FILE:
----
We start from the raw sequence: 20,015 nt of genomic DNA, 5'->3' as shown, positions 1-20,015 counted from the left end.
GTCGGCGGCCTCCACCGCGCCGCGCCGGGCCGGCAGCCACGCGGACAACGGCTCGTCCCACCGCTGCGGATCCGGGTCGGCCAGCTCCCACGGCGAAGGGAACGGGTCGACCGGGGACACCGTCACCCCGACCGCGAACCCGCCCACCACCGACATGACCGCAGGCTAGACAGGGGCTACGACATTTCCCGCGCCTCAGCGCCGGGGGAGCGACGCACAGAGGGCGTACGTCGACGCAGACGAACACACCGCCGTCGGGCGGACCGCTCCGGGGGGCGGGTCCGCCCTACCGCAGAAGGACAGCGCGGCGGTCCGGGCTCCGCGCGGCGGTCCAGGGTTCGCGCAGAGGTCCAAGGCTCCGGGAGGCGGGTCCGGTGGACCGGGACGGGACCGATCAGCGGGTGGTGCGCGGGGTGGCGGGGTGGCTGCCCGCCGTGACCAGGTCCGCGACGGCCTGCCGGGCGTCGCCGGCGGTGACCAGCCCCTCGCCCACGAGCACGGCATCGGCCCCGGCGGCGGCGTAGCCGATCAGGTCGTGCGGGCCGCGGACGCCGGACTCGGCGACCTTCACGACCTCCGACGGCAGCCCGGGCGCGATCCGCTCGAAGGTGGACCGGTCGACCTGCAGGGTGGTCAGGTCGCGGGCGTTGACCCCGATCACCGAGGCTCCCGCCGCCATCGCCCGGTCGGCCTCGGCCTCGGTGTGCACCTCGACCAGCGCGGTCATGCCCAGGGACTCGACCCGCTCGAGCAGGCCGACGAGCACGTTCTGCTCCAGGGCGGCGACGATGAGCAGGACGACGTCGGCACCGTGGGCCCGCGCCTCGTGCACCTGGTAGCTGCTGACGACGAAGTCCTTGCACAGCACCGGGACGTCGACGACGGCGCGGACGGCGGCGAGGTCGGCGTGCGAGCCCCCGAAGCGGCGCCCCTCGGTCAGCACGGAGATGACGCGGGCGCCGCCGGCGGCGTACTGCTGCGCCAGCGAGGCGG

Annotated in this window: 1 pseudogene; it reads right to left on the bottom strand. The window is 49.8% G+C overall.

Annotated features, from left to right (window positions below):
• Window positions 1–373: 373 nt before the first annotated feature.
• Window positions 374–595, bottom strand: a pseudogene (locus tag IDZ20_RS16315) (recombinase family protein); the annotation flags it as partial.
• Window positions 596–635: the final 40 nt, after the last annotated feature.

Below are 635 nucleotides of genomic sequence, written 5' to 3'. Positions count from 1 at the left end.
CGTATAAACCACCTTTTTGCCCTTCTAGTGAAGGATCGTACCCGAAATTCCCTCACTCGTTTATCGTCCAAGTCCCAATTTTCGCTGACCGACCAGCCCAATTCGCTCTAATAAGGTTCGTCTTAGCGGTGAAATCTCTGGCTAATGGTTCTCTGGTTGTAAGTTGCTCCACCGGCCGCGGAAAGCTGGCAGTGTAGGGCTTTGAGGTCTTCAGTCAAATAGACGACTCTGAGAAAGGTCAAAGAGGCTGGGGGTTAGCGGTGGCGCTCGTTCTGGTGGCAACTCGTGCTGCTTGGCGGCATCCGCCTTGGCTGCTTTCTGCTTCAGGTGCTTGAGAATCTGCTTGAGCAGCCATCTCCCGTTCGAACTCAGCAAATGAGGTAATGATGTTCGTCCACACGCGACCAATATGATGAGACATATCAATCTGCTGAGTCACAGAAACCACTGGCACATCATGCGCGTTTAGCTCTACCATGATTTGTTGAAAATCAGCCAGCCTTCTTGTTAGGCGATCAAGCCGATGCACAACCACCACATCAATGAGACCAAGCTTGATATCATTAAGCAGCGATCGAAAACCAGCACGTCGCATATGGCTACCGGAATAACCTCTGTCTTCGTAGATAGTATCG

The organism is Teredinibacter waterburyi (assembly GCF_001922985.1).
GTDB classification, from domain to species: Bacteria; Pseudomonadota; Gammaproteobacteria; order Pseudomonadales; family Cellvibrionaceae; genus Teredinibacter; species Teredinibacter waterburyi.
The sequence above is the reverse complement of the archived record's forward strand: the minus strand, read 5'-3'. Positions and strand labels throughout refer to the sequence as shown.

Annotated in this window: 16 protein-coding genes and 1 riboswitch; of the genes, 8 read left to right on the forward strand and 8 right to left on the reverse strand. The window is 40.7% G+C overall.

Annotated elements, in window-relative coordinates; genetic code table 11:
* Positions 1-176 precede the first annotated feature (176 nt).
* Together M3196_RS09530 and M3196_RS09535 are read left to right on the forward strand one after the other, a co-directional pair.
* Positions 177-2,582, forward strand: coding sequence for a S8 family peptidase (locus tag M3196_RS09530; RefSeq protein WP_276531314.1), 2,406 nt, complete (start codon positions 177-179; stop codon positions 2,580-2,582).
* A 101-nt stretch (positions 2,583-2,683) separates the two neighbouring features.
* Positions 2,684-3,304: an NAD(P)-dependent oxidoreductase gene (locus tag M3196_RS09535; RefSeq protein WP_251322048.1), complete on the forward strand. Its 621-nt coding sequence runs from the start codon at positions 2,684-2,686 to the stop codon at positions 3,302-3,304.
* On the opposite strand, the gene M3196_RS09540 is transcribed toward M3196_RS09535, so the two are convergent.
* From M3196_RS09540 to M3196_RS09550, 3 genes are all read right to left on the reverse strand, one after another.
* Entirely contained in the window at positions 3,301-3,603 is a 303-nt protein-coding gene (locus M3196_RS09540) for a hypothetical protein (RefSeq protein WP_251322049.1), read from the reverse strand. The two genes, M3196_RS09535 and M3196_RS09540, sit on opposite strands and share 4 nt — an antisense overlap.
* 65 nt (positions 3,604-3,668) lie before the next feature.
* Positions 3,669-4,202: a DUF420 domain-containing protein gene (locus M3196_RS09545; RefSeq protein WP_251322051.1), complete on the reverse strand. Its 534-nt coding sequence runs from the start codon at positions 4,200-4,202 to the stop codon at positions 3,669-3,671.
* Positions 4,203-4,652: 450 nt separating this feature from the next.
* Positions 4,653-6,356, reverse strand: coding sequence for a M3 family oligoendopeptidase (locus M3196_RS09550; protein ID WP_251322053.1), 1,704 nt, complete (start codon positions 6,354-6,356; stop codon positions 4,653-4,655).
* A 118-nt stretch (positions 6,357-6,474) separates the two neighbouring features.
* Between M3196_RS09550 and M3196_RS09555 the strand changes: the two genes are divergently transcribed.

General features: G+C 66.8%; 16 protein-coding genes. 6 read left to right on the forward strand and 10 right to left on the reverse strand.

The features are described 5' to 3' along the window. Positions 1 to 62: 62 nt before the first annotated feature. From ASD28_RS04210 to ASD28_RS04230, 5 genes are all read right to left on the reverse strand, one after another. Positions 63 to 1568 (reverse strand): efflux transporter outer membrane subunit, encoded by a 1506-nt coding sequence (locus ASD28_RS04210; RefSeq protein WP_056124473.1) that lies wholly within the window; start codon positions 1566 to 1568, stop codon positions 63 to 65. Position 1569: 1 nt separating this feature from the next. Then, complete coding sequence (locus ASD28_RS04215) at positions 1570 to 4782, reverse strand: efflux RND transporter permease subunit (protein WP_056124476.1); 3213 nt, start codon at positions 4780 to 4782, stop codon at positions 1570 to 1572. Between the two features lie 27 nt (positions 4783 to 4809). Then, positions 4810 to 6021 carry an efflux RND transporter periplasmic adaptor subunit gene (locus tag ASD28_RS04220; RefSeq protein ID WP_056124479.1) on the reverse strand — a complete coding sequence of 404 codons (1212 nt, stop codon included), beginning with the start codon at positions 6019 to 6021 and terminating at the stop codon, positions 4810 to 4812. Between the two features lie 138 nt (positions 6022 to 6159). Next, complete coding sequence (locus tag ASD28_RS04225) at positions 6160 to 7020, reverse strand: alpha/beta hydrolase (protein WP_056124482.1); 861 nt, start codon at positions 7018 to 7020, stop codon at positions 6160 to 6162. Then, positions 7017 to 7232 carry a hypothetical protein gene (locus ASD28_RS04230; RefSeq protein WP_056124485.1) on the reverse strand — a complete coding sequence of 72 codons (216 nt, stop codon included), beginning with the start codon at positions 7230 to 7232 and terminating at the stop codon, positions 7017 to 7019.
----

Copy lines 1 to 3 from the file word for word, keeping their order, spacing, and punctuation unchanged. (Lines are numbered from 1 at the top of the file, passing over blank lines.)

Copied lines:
We start from the raw sequence: 20,015 nt of genomic DNA, 5'->3' as shown, positions 1-20,015 counted from the left end.
GTCGGCGGCCTCCACCGCGCCGCGCCGGGCCGGCAGCCACGCGGACAACGGCTCGTCCCACCGCTGCGGATCCGGGTCGGCCAGCTCCCACGGCGAAGGGAACGGGTCGACCGGGGACACCGTCACCCCGACCGCGAACCCGCCCACCACCGACATGACCGCAGGCTAGACAGGGGCTACGACATTTCCCGCGCCTCAGCGCCGGGGGAGCGACGCACAGAGGGCGTACGTCGACGCAGACGAACACACCGCCGTCGGGCGGACCGCTCCGGGGGGCGGGTCCGCCCTACCGCAGAAGGACAGCGCGGCGGTCCGGGCTCCGCGCGGCGGTCCAGGGTTCGCGCAGAGGTCCAAGGCTCCGGGAGGCGGGTCCGGTGGACCGGGACGGGACCGATCAGCGGGTGGTGCGCGGGGTGGCGGGGTGGCTGCCCGCCGTGACCAGGTCCGCGACGGCCTGCCGGGCGTCGCCGGCGGTGACCAGCCCCTCGCCCACGAGCACGGCATCGGCCCCGGCGGCGGCGTAGCCGATCAGGTCGTGCGGGCCGCGGACGCCGGACTCGGCGACCTTCACGACCTCCGACGGCAGCCCGGGCGCGATCCGCTCGAAGGTGGACCGGTCGACCTGCAGGGTGGTCAGGTCGCGGGCGTTGACCCCGATCACCGAGGCTCCCGCCGCCATCGCCCGGTCGGCCTCGGCCTCGGTGTGCACCTCGACCAGCGCGGTCATGCCCAGGGACTCGACCCGCTCGAGCAGGCCGACGAGCACGTTCTGCTCCAGGGCGGCGACGATGAGCAGGACGACGTCGGCACCGTGGGCCCGCGCCTCGTGCACCTGGTAGCTGCTGACGACGAAGTCCTTGCACAGCACCGGGACGTCGACGACGGCGCGGACGGCGGCGAGGTCGGCGTGCGAGCCCCCGAAGCGGCGCCCCTCGGTCAGCACGGAGATGACGCGGGCGCCGCCGGCGGCGTACTGCTGCGCCAGCGAGGCGG

Annotated in this window: 1 pseudogene; it reads right to left on the bottom strand. The window is 49.8% G+C overall.